Last Updated Jun 22, 2009 2:28 PM EDT
The trouble is most of us don't know how to start "the talk" -- especially if our own mothers and fathers never had it with us. The problem is so bad that parents tend to feel more comfortable talking to their kids about drugs, alcohol and sex than money, according to a recent survey by Harris Interactive.
In past blog posts I've tried to offer some conversation starters by mentioning useful books and websites that can help parents navigate this topic. This morning I came across another resource that you may want to check out. ING DIRECT just redesigned Planet Orange, a site which uses space missions to teach elementary school aged kids about money.
I took a "space mission" of my own earlier today was fairly impressed with the website. The graphics were pretty sophisticated and the site itself offered both learning activities and an arcade with fun games to keep kids with a relatively short attention span fairly engaged.
Planet Orange's focus is on teaching kids how to earn, spend, save and invest money. "Young astronauts" learn these valuable lessons by traveling to different space cities where they can earn money by completing educational activities.
While it looks like this is the type of website kids are supposed to use on their own, I actually think it works better -- at least in the beginning -- if parents play the game with their children and so they can better explain some of the concepts to their little ones.
What I liked: Planet Orange stresses the need to budget and reminds kids that they need to keep earning money for future expanses. It also does a particularly good job giving kids a basic understanding of investing. While they won't necessarily become little Warren Buffets after this tutorial, they should have a better understanding of what a stock certificate represents and why we buy shares in one company versus another.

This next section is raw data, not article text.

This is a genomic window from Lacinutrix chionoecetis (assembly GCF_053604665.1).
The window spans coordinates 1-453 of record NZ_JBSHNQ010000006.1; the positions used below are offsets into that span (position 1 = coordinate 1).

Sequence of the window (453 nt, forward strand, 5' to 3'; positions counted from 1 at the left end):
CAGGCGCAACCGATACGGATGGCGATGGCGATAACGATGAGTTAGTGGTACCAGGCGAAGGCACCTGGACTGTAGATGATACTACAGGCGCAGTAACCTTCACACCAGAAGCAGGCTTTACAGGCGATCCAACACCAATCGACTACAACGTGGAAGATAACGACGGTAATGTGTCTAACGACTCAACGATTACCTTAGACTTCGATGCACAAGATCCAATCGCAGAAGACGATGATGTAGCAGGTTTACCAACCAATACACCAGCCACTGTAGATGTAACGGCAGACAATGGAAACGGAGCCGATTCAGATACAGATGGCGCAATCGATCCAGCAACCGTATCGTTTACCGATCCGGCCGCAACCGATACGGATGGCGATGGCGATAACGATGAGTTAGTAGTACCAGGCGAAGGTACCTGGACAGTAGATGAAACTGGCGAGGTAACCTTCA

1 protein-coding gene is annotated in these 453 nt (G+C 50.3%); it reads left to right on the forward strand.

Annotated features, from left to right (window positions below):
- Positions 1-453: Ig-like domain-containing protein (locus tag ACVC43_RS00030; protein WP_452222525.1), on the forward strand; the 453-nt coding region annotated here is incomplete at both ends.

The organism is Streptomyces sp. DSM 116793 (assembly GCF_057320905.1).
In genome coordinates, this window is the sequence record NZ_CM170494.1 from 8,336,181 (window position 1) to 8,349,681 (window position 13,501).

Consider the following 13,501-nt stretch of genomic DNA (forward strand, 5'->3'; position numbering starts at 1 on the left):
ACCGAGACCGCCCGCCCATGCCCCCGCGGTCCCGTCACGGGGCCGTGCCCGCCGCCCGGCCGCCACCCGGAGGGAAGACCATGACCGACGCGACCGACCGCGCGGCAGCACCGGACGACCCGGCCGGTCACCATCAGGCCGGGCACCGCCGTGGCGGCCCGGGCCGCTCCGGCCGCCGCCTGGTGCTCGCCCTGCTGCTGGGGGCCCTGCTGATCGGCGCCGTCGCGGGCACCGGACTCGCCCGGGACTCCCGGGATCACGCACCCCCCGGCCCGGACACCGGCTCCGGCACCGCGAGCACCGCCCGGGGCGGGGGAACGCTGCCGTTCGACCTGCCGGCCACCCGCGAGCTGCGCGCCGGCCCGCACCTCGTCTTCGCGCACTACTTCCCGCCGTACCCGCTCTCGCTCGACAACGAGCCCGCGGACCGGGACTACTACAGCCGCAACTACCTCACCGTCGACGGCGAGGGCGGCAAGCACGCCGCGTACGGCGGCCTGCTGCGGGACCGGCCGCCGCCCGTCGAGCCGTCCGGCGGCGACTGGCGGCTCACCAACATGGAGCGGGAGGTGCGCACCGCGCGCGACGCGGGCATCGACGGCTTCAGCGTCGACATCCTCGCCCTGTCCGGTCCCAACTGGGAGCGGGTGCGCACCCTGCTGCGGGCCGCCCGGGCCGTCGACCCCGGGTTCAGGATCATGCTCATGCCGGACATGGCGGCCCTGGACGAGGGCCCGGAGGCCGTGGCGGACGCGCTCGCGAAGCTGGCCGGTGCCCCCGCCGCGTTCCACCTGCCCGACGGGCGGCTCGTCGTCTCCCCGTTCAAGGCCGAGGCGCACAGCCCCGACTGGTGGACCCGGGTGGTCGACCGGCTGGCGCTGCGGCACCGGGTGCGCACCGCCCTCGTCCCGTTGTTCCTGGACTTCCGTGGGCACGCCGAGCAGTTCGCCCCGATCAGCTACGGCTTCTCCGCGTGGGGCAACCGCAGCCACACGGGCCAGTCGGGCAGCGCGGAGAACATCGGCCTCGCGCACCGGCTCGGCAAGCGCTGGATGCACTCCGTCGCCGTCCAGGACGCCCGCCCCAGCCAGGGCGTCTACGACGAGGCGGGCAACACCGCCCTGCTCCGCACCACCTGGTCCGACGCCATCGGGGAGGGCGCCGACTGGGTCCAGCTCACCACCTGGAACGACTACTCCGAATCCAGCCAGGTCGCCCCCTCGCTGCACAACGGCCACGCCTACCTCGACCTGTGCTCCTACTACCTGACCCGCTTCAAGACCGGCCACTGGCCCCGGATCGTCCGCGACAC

What I disliked: I really doubt that any first or second grader is going to fully understand all the concepts that are introduced on the website. I think six and seven-year-olds could use a more basic version of the site. I also believe Planet Orange would benefit from a lesson on giving to charity.
Having said that, Planet Orange is really no different from other educational websites that are out there, whether they teach reading or mathematics. We all know our kids won't learn to read simply by playing a computer game. The software is best used to reinforce lessons taught by parents and educators. But there's still a place for them and ING DIRECT's site, especially if parents don't know how to broach the money topic.
How do you teach your kids about money? Would you use a website? Or do you prefer more serious conversations around the kitchen table? I'd love to hear your take.
Money image by Digital Sextant, CC 2.0.